“So I stopped trying to talk him out of it.”
Trying to dissuade his children from coaching may well be the biggest failure of Thibault’s life. Eric is an associate head coach on the staff of Mike’s Washington Mystics and his daughter, Carly Thibault-DuDonis, is the head coach of the Fairfield University women’s basketball team. The kids never really had a chance.
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Eric, 34, is on his way to being the head coach when Mike finally decides to step down. The plan is for Mike to continue as general manager while Eric slides into the first chair. Mike reevaluates his situation after each season and doesn’t seem to be in a rush to leave, but Eric has passed up other opportunities in anticipation of taking over one day.
The job isn’t guaranteed to belong to Eric, but ownership has always trusted Mike’s decision making.
“What’s most interesting is players telling you when a coach is doing a good job or not doing a good job,” owner Ted Leonsis said. “We believe in Mike so much that he will have a big voice and have a say in what we do. Mike wouldn’t put the wrong person.
“We have to approve as the owner. But Mike looks after the team and is involved in every part of what we do. Eric plays an increasingly important role, obviously. But we really trust and believe in Mike, and he will let us know when the time is right, who should be up and why. And then we would stress test that. But it’s not the royal family.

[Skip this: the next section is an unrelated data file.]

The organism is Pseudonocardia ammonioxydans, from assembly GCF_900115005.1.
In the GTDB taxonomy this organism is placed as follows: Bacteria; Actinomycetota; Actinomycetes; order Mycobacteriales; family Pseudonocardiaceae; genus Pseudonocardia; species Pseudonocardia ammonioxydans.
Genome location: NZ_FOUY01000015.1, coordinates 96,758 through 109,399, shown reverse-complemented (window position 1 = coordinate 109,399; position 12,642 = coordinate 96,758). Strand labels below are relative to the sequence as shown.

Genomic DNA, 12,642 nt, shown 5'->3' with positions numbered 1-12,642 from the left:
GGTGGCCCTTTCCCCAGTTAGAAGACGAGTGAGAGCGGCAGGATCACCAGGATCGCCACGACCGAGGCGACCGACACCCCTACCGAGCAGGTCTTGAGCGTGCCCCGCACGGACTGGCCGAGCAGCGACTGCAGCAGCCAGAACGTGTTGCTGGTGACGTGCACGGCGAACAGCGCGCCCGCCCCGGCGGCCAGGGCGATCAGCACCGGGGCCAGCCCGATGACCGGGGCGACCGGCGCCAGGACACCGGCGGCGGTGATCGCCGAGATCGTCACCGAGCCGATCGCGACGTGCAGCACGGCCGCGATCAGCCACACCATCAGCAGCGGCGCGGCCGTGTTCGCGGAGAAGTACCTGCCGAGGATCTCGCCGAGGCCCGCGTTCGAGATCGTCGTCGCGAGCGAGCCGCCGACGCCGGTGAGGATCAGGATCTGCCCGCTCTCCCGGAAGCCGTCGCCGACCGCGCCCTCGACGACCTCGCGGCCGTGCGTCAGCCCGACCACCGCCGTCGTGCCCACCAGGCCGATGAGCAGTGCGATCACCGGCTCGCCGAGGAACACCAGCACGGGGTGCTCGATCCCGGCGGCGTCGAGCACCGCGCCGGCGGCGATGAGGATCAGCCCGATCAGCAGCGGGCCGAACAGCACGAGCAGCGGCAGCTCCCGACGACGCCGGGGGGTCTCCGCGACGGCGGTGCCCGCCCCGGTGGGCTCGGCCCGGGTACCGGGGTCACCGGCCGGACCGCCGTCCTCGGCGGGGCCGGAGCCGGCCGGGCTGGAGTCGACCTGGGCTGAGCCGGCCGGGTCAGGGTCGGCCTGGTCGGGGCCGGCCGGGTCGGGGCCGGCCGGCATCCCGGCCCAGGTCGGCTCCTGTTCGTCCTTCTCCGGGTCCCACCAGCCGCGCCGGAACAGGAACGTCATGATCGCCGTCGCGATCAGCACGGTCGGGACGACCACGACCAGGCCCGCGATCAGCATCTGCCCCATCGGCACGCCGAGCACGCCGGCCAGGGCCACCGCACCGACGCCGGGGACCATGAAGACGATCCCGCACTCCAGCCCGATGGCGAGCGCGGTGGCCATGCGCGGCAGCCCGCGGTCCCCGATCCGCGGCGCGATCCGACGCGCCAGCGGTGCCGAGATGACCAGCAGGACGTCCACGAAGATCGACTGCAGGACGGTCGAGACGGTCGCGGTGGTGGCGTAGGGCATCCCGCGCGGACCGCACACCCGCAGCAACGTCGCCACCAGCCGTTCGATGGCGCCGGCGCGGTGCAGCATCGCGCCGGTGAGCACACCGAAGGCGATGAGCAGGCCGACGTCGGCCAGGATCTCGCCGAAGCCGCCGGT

Mike and Nanci Thibault met through basketball when he was a coach before he graduated from St. Martin’s University. The rest of their lives revolved around the game as Mike won two NBA championships as an assistant with the Lakers, was the Bulls’ assistant in the early Michael Jordan years, had stints in the WBL and the CBA before returning to the NBA with the Bucks. . His WNBA career began in 2003 with the Connecticut Sun. Eric arrived in 1987 and was born a basketball addict.
Both parents used flashlights so Eric could script and mimic the Bulls’ intros, going through each player with high-fives and all. He drew plays as a child, each ending with a Jordan dunk. In high school, Nanci would bribe Eric into getting out of bed with the promise of being able to watch “SportsCenter” over breakfast.
“It was the best idea I’ve ever had as a mother, I felt,” Nanci said.
The game was completely intertwined with their lives to the point where Eric once took ESPN analyst and former NBA player Tim Legler to elementary school and was paid by former Bucks center Ervin Johnson to run errands. . Nanci laughed and said young Eric thought Legler was his best friend and came home specifically to see him. While many college students spend their summers going wild, Eric rushed to Connecticut to work with the Sun – and ultimately wrote this article about his 2009 season.
“I was just trying to avoid doing a research thesis,” laughed Eric.
Mike had a tough decision to make when he took over the Mystics. The newly hired coach and general manager was building his staff and wanted to bring his 23-year-old son with him. But would players older than Eric respect him as a coach or believe nepotism was at stake?
Thibault turned to a few former players from Connecticut, where Eric would help while in college, for their input.